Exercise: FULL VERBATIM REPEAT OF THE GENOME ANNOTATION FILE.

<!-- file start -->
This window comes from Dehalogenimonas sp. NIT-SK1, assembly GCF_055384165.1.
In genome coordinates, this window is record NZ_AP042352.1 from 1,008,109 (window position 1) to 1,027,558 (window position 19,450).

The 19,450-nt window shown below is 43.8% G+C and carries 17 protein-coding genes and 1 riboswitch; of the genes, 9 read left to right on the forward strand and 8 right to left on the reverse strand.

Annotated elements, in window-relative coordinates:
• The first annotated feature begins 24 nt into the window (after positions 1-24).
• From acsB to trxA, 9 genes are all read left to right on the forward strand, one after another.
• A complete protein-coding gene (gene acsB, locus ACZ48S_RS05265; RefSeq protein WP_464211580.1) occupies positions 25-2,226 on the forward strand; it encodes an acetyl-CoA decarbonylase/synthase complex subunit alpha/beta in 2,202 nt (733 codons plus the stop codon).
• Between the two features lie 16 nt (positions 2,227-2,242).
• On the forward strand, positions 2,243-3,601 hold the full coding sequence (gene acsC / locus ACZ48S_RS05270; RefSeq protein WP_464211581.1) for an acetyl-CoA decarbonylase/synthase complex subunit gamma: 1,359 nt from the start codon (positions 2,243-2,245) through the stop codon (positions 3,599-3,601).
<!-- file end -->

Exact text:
This window comes from Dehalogenimonas sp. NIT-SK1, assembly GCF_055384165.1.
In genome coordinates, this window is record NZ_AP042352.1 from 1,008,109 (window position 1) to 1,027,558 (window position 19,450).

The 19,450-nt window shown below is 43.8% G+C and carries 17 protein-coding genes and 1 riboswitch; of the genes, 9 read left to right on the forward strand and 8 right to left on the reverse strand.

Annotated elements, in window-relative coordinates:
• The first annotated feature begins 24 nt into the window (after positions 1-24).
• From acsB to trxA, 9 genes are all read left to right on the forward strand, one after another.
• A complete protein-coding gene (gene acsB, locus ACZ48S_RS05265; RefSeq protein WP_464211580.1) occupies positions 25-2,226 on the forward strand; it encodes an acetyl-CoA decarbonylase/synthase complex subunit alpha/beta in 2,202 nt (733 codons plus the stop codon).
• Between the two features lie 16 nt (positions 2,227-2,242).
• On the forward strand, positions 2,243-3,601 hold the full coding sequence (gene acsC / locus ACZ48S_RS05270; RefSeq protein WP_464211581.1) for an acetyl-CoA decarbonylase/synthase complex subunit gamma: 1,359 nt from the start codon (positions 2,243-2,245) through the stop codon (positions 3,599-3,601).